Apple’s first generation of Intel-based Macs (not counting the pro-oriented 2006 Mac Pro and Xservv), is build around Intel’s first generation Core technology. Except for the seriously underpowered Core Solo Mac mini, they all use the Core Duo CPU and are thus unable to run the OS X 10.7 Lion installer – or anything newer. In fact, Apple won’t even let you buy and download the Lion installer on these Macs.
According to Apple, OS X Lion requires a Core 2 Duo or later CPU, and in some cases, the processors in those first generation Macs are socketed rather than soldered in place, so it is possible to upgrade the CPU from a 32-bit Core Solo or Core Duo to a Core 2 Duo, which supports 64-bit operation. You can usually install a faster pin-compatible Core 2 Duo CPU to boost your 2006 Mac’s overall performance.
Based on published system requirements, you might think that replacing the CPU would be enough to allow you to install and run OS X Lion on those Macs – and in general you would be wrong. That’s because the installer looks at your Mac’s firmware, knows that these models shipped with Core Solo or Core Duo CPUs, and still refuses to run – it doesn’t care if you’ve installed a Core 2 Duo or not.
A big part of the problem is that the first generation of Core CPUs are 32-bit only chips, and Lion is designed to function as a 64-bit operating system that also includes 32-bit software support, thus requiring Core 2 Duo or newer.
The Full, Updatable Installation with Stock CPU or Core 2 Duo
Assuming it has FireWire (consumer MacBooks from that era do not), the simplest way to install OS X Lion if you have a Mac that can run Lion is to use a FireWire cable and FireWire Target Disk Mode to install Lion to your 2006 Mac from a Mac that can download the installer from Apple.
You will also have to buy a license for OS X Lion from the Mac App Store.
Another option is to install Lion on a Core 2 Duo Mac similar to the Core Duo one you want to use it on and then use FireWire Target Disk Mode to clone that installation to your older Mac – or even swap the drive between machines.
That said, your Mac still will not be able to boot and run OS X Lion even though you have managed to install it. To do that, you must remove a file before you try to boot your Core Solo/Duo Mac. See Install Mac OSX 10.7 Lion on Unsupported Processors for details.
Installing Lion After a Core 2 Duo Upgrade
If you’ve upgraded your Core Solo or Core Duo Mac to Core to Duo, you will need to obtain the official Lion installation disk image (.dmg file) from the Mac App Store and create a separate Lion partition on your Mac’s hard drive. For full instructions, see How to Install Lion on Any CoreDuo Mac upgraded to a Core 2 Duo.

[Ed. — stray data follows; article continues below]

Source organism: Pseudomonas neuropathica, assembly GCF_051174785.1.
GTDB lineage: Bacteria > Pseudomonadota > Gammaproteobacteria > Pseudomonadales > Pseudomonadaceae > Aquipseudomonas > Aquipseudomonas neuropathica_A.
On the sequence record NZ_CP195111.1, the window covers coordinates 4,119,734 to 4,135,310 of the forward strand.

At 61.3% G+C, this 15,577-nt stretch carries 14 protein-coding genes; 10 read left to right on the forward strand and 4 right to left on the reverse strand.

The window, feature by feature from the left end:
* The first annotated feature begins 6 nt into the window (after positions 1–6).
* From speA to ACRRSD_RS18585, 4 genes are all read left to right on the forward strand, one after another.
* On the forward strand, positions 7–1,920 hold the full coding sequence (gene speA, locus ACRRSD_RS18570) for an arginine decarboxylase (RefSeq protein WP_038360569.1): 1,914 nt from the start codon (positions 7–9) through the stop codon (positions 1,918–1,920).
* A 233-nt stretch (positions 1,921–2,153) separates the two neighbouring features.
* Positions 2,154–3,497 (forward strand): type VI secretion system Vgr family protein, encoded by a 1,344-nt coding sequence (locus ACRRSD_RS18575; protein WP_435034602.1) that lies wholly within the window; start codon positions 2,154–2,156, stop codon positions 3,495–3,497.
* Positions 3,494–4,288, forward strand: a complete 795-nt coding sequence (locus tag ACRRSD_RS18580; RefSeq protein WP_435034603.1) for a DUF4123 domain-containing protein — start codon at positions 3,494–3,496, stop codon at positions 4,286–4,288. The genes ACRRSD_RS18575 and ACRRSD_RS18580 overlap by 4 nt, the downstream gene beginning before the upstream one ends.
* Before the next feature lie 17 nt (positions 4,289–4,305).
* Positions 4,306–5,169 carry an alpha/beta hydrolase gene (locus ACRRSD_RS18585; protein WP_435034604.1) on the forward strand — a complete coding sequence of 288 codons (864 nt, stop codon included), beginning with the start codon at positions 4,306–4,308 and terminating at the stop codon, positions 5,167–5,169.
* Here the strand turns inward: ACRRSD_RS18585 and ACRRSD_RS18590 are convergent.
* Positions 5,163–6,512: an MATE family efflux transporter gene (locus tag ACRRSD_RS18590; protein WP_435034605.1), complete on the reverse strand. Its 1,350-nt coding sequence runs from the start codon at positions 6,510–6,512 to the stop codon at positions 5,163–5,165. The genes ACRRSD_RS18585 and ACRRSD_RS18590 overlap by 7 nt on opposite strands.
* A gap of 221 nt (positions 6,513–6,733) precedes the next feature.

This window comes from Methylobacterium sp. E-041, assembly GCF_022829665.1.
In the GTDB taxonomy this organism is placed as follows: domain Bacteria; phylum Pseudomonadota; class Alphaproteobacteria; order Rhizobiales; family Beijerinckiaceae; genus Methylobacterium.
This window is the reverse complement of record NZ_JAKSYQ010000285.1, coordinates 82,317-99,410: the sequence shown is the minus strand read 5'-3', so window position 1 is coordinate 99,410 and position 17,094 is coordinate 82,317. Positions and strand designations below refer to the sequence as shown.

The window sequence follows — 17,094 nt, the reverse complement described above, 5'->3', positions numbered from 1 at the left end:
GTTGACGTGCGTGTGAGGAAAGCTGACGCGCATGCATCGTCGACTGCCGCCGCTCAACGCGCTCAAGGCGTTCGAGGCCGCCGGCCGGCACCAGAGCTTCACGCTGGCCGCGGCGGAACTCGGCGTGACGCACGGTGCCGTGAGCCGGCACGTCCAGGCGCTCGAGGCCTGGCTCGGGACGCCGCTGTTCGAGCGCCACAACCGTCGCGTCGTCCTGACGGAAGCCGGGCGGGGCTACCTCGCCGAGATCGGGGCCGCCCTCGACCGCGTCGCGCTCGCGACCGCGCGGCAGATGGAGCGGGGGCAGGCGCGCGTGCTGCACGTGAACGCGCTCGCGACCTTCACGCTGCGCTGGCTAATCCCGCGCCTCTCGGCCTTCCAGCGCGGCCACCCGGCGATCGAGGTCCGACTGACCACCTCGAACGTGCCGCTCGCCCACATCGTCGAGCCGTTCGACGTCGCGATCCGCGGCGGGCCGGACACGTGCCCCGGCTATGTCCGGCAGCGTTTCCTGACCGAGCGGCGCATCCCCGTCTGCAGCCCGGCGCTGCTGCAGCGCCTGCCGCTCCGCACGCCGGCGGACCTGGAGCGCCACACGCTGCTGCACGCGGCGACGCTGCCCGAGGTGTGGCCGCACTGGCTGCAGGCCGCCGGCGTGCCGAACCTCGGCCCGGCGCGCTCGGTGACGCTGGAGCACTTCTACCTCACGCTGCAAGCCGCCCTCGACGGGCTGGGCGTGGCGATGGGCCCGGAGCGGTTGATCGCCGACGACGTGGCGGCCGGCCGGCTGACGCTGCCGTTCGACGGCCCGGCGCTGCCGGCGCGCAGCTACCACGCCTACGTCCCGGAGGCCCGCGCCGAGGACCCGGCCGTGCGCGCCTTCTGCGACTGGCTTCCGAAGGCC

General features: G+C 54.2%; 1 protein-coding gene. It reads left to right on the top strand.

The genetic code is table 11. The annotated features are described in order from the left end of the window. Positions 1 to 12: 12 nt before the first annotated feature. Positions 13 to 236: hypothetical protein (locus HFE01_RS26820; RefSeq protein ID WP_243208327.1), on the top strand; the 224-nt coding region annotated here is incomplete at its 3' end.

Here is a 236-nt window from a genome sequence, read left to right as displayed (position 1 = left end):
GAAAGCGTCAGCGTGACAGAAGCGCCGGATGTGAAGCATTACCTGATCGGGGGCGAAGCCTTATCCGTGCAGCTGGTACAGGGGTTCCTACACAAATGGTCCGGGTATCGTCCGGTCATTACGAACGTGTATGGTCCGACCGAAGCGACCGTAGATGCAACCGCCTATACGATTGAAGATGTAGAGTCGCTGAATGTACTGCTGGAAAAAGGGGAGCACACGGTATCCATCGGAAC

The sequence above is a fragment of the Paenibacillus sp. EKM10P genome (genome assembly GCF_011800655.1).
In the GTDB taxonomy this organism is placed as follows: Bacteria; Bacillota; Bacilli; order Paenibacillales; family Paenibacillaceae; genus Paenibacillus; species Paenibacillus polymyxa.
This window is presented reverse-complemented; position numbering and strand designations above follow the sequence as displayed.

Install Lion Beta with RoaringCore 10.7
Chic Tyler has found a way to work around the restrictions built into Apple’s OS X 10.7 Lion installer, which is posted online on RoaringCore. What he has done is modify the installer for the OS X 10.7 Beta so it will run on Core Solo and Core Duo Macs, and he’s made that available for download.
Bear in mind that this is a 2011 beta that cannot be updated to newer versions of OS X Lion. Because of this, it has no security updates, so it’s far less secure than OS X 10.6 Snow Leopard.
OS X Lion System Requirements
You must have OS X 10.6.6 (10.6.8 recommended) Snow Leopard installed on the Mac running the installer, at least 2 GB of installed RAM, and at least 7 GB of available hard drive space to run the installer – and a Core 2 Duo or newer CPU to run Apple’s official installer.
So there are ways to install OS X Lion on Core Solo and Core Duo Macs, even without upgrading to a Core 2 Duo CPU, but they are a lot of work. Most of all, running an operating system designed for a 64-bit CPU on a 32-bit CPU will be less efficient, so at the very least you should install a Core 2 Duo if your system allows it.
Although you can do it just for the sake of saying you pulled it off, there’s not much practical reason for installing OS X Lion on an unsupported system. Used Core 2 Duo Macs are pretty affordable, and Core Duo models hold their value fairly well, so the net cost of migrating to a newer iMac, Mac mini, or MacBook isn’t a big deal. The newer Mac might even come with Lion or something newer!
Most of all, OS X Snow Leopard lets you run legacy OS X software written for PowerPC Macs, so if you’re hooked on AppleWorks 6 or Microsoft Office 2004, going to Lion means leaving them behind. In the case of Office 2004, you can buy a newer version that works with Lion, but there is no version of AppleWorks for Lion and beyond.
As a longtime AppleWorks user, another issue is that recent versions of Pages and Numbers no longer include AppleWorks import filters, so I’ve ended up moving to the free LibreOffice suite on my MacBook running OS X 10.9 Mavericks. LibreOffice can open AppleWorks word processing documents all by itself, but if you make the switch and use spreadsheets, you’ll need to export them from AppleWorks to an intermediate format (.xls is a good choice) and then import that into LibreOffice. Once your documents are in LibreOffice, you can save them in open office format.
Keywords: #osxlion #roaringcore #lionbeta #liononcoreduo
Short link: http://goo.gl/7AGNyr